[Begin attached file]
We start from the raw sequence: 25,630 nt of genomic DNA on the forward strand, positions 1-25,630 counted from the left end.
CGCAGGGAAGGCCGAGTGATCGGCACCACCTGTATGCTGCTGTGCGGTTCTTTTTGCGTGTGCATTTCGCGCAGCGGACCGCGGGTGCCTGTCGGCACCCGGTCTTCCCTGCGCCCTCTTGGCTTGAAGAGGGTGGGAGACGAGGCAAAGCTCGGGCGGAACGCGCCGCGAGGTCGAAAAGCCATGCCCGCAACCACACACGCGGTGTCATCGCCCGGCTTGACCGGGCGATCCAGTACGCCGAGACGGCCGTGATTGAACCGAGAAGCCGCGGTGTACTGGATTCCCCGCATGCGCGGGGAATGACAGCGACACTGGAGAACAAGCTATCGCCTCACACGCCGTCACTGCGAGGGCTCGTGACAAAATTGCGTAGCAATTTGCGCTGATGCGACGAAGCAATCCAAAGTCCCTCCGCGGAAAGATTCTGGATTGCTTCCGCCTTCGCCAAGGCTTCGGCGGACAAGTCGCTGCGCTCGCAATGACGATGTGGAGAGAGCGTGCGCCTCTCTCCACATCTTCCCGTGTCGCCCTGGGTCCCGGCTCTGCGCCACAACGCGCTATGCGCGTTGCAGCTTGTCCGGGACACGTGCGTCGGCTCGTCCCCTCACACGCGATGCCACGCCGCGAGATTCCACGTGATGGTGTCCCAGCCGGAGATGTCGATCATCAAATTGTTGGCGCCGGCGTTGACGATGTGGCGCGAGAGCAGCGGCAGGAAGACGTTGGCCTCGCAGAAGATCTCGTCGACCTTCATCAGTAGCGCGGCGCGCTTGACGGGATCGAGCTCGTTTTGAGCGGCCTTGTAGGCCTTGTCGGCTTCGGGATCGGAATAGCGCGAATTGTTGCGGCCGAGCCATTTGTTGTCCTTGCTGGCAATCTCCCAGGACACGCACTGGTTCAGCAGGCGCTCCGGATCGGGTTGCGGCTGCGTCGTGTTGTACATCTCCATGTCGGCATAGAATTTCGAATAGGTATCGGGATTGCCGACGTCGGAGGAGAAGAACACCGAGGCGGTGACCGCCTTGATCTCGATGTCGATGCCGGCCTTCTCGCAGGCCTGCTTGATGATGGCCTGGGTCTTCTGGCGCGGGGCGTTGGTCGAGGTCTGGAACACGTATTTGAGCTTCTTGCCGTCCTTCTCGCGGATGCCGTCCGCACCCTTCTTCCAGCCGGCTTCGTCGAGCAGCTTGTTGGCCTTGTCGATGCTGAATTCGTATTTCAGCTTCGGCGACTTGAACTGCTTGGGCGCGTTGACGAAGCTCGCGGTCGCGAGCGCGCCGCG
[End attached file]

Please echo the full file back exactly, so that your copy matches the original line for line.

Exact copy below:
We start from the raw sequence: 25,630 nt of genomic DNA on the forward strand, positions 1-25,630 counted from the left end.
CGCAGGGAAGGCCGAGTGATCGGCACCACCTGTATGCTGCTGTGCGGTTCTTTTTGCGTGTGCATTTCGCGCAGCGGACCGCGGGTGCCTGTCGGCACCCGGTCTTCCCTGCGCCCTCTTGGCTTGAAGAGGGTGGGAGACGAGGCAAAGCTCGGGCGGAACGCGCCGCGAGGTCGAAAAGCCATGCCCGCAACCACACACGCGGTGTCATCGCCCGGCTTGACCGGGCGATCCAGTACGCCGAGACGGCCGTGATTGAACCGAGAAGCCGCGGTGTACTGGATTCCCCGCATGCGCGGGGAATGACAGCGACACTGGAGAACAAGCTATCGCCTCACACGCCGTCACTGCGAGGGCTCGTGACAAAATTGCGTAGCAATTTGCGCTGATGCGACGAAGCAATCCAAAGTCCCTCCGCGGAAAGATTCTGGATTGCTTCCGCCTTCGCCAAGGCTTCGGCGGACAAGTCGCTGCGCTCGCAATGACGATGTGGAGAGAGCGTGCGCCTCTCTCCACATCTTCCCGTGTCGCCCTGGGTCCCGGCTCTGCGCCACAACGCGCTATGCGCGTTGCAGCTTGTCCGGGACACGTGCGTCGGCTCGTCCCCTCACACGCGATGCCACGCCGCGAGATTCCACGTGATGGTGTCCCAGCCGGAGATGTCGATCATCAAATTGTTGGCGCCGGCGTTGACGATGTGGCGCGAGAGCAGCGGCAGGAAGACGTTGGCCTCGCAGAAGATCTCGTCGACCTTCATCAGTAGCGCGGCGCGCTTGACGGGATCGAGCTCGTTTTGAGCGGCCTTGTAGGCCTTGTCGGCTTCGGGATCGGAATAGCGCGAATTGTTGCGGCCGAGCCATTTGTTGTCCTTGCTGGCAATCTCCCAGGACACGCACTGGTTCAGCAGGCGCTCCGGATCGGGTTGCGGCTGCGTCGTGTTGTACATCTCCATGTCGGCATAGAATTTCGAATAGGTATCGGGATTGCCGACGTCGGAGGAGAAGAACACCGAGGCGGTGACCGCCTTGATCTCGATGTCGATGCCGGCCTTCTCGCAGGCCTGCTTGATGATGGCCTGGGTCTTCTGGCGCGGGGCGTTGGTCGAGGTCTGGAACACGTATTTGAGCTTCTTGCCGTCCTTCTCGCGGATGCCGTCCGCACCCTTCTTCCAGCCGGCTTCGTCGAGCAGCTTGTTGGCCTTGTCGATGCTGAATTCGTATTTCAGCTTCGGCGACTTGAACTGCTTGGGCGCGTTGACGAAGCTCGCGGTCGCGAGCGCGCCGCG